An Indianapolis 500 like no other


On a historic day in 1911, Ray Harroun won the inaugural Indianapolis 500 in a race that took more than seven hours to complete.

On a historic Sunday afternoon at The Brickyard, rookie Alexander Rossi won the 100th Indy 500 in a race that took little more than three hours to complete.

In all, it was a historical day at the Indianapolis Motor Speedway, where a record crowd celebrated the centennial running of the Greatest Spectacle in Racing.

Braving humidity, long lines and snarled traffic, a projected 350,000 fans packed the grandstands and infield, affirmation that the 100th running was not just another running.

It was a remarkable if not unlikely milestone for the Indy 500, an international event that has survived two world wars and shone a spotlight on the city — and Indiana — decades before the advent of college basketball, the NBA and the NFL.

Sunday’s 100th edition was much-hyped, much-anticipated — and thoroughly entertaining for a sellout crowd that, on its feet, saw Rossi hang on for the win as his car literally ran out of fuel.

The moment was of special significance to Whiteland dairy farmer Joe Kelsay, whose job was to hand-deliver ice cold bottles of milk to the winning team owner and chief mechanic in Victory Circle.

Former Indy 500 star Michael Andretti and Bryan Herta were winning team owners. Andretti took a deep drink and instructed someone on the team to save the bottle for posterity.

“It was absolutely surreal and just a super experience,” said Kelsay, co-owner of Kelsay Farms in Whiteland. “What a special thing to be a part of.”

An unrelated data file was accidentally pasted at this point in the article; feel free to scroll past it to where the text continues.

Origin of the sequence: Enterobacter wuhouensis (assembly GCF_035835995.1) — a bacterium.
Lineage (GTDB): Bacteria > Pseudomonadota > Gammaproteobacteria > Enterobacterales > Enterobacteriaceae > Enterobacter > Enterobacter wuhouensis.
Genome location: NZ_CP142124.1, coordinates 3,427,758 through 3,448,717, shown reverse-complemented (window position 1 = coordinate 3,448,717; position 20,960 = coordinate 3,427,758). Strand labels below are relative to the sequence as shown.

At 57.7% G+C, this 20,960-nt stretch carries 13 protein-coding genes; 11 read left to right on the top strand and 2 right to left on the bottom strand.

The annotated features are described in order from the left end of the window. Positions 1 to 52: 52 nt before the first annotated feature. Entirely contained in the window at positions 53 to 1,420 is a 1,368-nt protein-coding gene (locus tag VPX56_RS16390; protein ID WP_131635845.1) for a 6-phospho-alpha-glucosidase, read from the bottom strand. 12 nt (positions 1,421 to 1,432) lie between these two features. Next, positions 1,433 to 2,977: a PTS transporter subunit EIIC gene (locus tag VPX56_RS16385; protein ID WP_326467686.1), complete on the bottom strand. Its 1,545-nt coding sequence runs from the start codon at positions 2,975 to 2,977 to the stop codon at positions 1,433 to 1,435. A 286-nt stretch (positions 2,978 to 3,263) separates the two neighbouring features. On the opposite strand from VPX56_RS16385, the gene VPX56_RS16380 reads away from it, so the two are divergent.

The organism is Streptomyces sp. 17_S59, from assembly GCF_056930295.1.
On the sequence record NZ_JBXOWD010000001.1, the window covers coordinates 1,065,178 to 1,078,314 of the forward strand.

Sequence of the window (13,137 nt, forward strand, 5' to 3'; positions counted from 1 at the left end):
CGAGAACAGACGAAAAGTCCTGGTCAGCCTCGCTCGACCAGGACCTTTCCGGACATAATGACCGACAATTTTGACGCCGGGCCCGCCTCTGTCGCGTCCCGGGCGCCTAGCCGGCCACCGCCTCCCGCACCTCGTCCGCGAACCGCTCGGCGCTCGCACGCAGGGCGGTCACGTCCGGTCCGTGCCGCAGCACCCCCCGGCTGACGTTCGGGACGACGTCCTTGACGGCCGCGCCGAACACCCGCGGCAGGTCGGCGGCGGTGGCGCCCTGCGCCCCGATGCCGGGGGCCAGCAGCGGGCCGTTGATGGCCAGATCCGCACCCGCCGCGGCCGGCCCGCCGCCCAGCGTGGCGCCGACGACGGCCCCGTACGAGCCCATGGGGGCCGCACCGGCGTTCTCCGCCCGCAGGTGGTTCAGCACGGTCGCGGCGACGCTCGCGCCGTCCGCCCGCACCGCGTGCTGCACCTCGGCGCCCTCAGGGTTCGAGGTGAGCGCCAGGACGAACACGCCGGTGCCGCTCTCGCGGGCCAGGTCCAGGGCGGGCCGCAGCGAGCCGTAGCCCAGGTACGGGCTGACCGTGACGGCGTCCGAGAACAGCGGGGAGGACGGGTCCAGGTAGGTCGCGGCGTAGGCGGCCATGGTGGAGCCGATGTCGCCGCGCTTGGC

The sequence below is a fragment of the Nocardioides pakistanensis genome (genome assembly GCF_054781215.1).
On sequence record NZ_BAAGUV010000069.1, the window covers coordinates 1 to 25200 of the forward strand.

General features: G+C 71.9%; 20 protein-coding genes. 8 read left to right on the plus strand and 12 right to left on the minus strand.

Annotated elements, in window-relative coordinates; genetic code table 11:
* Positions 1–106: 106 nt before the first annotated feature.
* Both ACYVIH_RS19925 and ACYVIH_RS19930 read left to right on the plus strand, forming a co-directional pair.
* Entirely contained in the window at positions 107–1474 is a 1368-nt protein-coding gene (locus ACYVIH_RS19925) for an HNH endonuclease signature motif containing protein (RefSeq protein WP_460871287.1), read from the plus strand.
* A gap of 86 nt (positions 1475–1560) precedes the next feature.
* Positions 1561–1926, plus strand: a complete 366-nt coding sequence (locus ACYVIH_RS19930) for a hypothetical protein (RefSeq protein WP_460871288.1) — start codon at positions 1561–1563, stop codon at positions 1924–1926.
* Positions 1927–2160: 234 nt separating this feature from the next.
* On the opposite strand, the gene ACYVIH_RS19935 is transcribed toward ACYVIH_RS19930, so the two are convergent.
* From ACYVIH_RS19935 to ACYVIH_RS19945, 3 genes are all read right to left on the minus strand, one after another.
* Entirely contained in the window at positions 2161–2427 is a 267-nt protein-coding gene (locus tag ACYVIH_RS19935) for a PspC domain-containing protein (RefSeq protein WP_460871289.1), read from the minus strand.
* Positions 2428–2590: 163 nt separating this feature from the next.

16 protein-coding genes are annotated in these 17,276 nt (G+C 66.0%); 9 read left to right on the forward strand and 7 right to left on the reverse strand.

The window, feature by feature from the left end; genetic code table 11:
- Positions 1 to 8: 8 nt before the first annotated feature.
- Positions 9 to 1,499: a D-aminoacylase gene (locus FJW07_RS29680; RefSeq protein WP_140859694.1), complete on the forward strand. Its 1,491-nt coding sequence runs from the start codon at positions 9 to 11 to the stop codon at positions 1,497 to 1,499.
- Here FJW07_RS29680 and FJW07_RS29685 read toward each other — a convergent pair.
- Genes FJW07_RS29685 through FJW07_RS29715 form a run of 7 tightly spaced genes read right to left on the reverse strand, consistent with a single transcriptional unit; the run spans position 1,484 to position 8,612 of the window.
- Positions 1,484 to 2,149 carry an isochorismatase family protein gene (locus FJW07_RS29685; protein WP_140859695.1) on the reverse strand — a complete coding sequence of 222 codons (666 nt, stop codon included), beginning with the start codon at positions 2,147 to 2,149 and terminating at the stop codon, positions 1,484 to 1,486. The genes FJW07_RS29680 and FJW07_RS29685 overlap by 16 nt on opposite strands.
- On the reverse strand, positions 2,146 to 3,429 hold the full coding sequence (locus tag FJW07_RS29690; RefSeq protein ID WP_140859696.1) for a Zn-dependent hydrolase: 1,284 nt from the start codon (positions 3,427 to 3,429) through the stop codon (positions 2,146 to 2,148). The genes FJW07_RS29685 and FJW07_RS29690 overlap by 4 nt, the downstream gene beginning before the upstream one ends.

Kelsay arrived at the Speedway at 6:30 a.m., just ahead of the worst traffic, and closely monitored the thrilling end on a special cellphone app so he would know which team would receive the milk.

“Just being down there in Victory Circle, that’s an exciting moment,” said Kelsay, who gets to hand the bottle to the winning driver next year. “What an exciting race for Rossi and Andretti Racing. What a special thing to be a part of.

“What a super experience to commemorate the 100th running.”

The 100th running was also gratifying for another participant with local ties.

Greenwood-based Jonathan Byrd’s Racing’s driver Bryan Clauson, in only his third career start, had the distinction of briefly having the lead.

Clauson, driving the Dale Coyne/Jonathan Byrd’s Cancer Treatments Centers of America Honda, led Laps 97, 98 and 99.

Granted, he led during a yellow caution, but Clauson didn’t care. It was the 100th running, and he’ll go down in history for leading.

“Pretty cool,” Clauson said. “You don’t know what it’s like until you actually do it.”

Although the Speedway doesn’t announce attendance figures, it did announce a few days before the race that all general admission tickets had been sold, constituting the first official “sellout” in Indy 500 history.

Because of ticket sales, IMS lifted it’s decades-long blackout of live television coverage in the Indianapolis market. The occasion marked only the third time in history the race was televised in the Metro area.

But as evidenced by the size of the crowd, television had no impact on attendance. It was never likely to.

A milestone like no other, the 100th running of the Indianapolis 500 was bound to pack the Speedway, bound to entertain and bound to be an event for the ages.

“This is amazing. It’s alive and well and wonderful,” said 1969 winner Mario Andretti, one of nearly two dozen former champions on hand for the historic race. “This place has a certain magic for all of us.

“It’s got that aura, and we all want to be a part of it.”

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Rick Morwick is sports editor of the Daily Journal. He can be reached at or 317-736-2715.